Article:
What technology are you currently using?
Use as few platforms as possible; and make sure whatever platforms you use (apps) are available and compatible with all your devices: phone and laptop, computer, tablet. And that your co-workers can also use the apps. I like google office suite for everything because it’s mostly free.
There are many useful apps for storing documents and photos in the cloud. If you already have something going with Dropbox or Evernote or another app, keep using it. Use it consistently and make sure you know how it works with your email program and other apps you are using. You don’t want to have to download and cut and paste a document every time you want to send it out. You want to find the document and be able click and drag it to your email or presentation easy peezy.
This is what I mean by “make sure your apps are compatible and accessible to everyone who will need them.”

Use the search feature to find all related documents in all different places. This way you aren’t re-creating documents you already have.

[bctt tweet=”The search bar is your best friend when it comes to organizing and finding your own documents.” username=”getorganzdalrdy”]

Set up an electronic calendar if you haven’t already. This is essential! You can keep your paper agenda as well. But you have to be able to see your schedule any time and anywhere if you are a small business owner.

Use a phone app to scan your receipts. Keep them in a folder labeled with the calendar year. (eg. GOA receipts 2022) Now throw the receipts away. !!

Streamline repetitive tasks

Some ideas for streamlining repetitive tasks which I use often:

  1. organize all existing documents into general folders first. Further organize them later.
  2. Use the search feature to find all related documents in all different places. This way you aren’t re-creating documents you already have.
  3. Create a training video (or 2) for new employees. Add some instructions to the end of the video to make sure they watched (example – send me a copy of your completed W-9 or send me your venmo name to get paid, etc.) Upload the video to youtube with a private (viewer needs the link) setting.
  4. Use google spreadsheets to track everyone’s hours to pay them. If they don’t record their hours – they don’t get paid!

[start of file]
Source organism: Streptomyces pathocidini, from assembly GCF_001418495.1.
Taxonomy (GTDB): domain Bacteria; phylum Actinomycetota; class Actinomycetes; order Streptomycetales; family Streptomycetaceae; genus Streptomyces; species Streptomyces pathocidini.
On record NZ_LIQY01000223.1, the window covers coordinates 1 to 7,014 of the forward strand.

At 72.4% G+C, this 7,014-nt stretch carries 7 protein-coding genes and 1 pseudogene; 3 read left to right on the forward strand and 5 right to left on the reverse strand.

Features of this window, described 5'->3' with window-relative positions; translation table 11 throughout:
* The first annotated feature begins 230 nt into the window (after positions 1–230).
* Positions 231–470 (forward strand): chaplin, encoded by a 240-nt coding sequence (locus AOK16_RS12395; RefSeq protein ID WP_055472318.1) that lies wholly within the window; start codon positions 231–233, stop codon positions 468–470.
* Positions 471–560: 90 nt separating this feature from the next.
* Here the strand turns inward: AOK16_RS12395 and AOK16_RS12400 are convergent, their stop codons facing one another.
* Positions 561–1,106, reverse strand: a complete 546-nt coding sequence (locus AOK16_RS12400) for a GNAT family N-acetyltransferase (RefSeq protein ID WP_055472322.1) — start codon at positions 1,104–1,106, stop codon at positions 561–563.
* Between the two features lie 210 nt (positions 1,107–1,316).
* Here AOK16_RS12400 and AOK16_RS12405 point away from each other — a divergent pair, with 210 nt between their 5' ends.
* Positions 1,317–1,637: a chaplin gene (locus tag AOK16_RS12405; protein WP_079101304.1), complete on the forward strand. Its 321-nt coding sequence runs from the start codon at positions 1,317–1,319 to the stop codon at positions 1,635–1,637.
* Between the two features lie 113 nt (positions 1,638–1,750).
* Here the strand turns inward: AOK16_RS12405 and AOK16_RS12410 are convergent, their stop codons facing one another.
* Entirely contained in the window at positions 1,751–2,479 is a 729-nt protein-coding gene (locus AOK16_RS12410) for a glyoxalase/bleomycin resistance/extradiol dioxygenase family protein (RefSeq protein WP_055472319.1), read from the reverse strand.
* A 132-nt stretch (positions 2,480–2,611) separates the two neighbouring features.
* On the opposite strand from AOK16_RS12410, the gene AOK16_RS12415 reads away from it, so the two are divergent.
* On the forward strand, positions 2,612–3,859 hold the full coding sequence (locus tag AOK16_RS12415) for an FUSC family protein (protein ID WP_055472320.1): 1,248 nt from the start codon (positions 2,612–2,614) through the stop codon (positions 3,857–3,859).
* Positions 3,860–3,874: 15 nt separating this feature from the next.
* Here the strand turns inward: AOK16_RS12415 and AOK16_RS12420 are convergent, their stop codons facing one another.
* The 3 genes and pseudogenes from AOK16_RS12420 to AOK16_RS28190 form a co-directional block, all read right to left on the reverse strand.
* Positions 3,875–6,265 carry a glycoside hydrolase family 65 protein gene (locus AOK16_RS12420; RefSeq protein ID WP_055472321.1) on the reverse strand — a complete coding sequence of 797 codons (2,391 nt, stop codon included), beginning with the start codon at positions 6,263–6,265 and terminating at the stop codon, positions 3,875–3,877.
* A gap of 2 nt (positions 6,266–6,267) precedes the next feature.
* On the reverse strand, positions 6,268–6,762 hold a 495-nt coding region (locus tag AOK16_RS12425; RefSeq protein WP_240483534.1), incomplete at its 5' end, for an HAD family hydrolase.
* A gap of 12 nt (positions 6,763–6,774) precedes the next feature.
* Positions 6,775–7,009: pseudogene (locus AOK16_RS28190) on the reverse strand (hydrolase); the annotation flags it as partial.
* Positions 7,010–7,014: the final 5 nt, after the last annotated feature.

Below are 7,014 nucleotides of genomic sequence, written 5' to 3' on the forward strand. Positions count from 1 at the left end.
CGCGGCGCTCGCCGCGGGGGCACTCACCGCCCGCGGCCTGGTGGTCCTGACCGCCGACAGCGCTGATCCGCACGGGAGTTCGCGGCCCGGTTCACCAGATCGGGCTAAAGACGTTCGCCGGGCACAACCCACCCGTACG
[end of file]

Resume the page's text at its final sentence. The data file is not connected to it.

5. Create draft emails to cut and paste for common emails. (example – Hello ________, we don’t have your payment from Jan 1, 2022. Please send it to A______ B_______ or C_________ payment options.)
  6. Create checklists for employees to use for specific situations. Laminate the checklist to give them; and also share the document (of the checklist) with them via email so they can look at it outside of work.
  7. Put all recurring events as such on your digital calendar and the calendars of your employees if applicable. (example – lesson with Nonni every monday at 230) If you don’t use a digital calendar (on your phone) you can’t expect anyone else to know what you are doing. That’s okay. It’s up to you. If you have someone doing scheduling for you they need to be able to see your calendar.
  8. Create a signature for your emails with things you want everyone to know. For example: phone number, the best way to reach you, how often you check your email, a recent piece of press you want everyone to read, or who to contact if you aren’t available.


Optional outsourcing

As it says in The E-Myth Revisited, you can’t do everything yourself. It’s important to figure out what you are good at and what you enjoy so you can delegate and outsource the rest!
outside apps and services which may be worth your money
  • Scheduling app to book lessons or appointments
  • Bookkeeper to organize and track your finances
  • Social media person to post things for you
  • Web developer to design and create your updated website

A great start

There will always be more organizing you could do. For now, get yourself started so you feel like you know where most of your documents are. And even more important, you know when all of your appointments are!

Thanks for reading and for getting organized already!


If you are in and around Pasadena, or Long Beach, CA call get organized already for hands-on help to organize your small business.


business organizing, entrepreneur, small business, solopreneur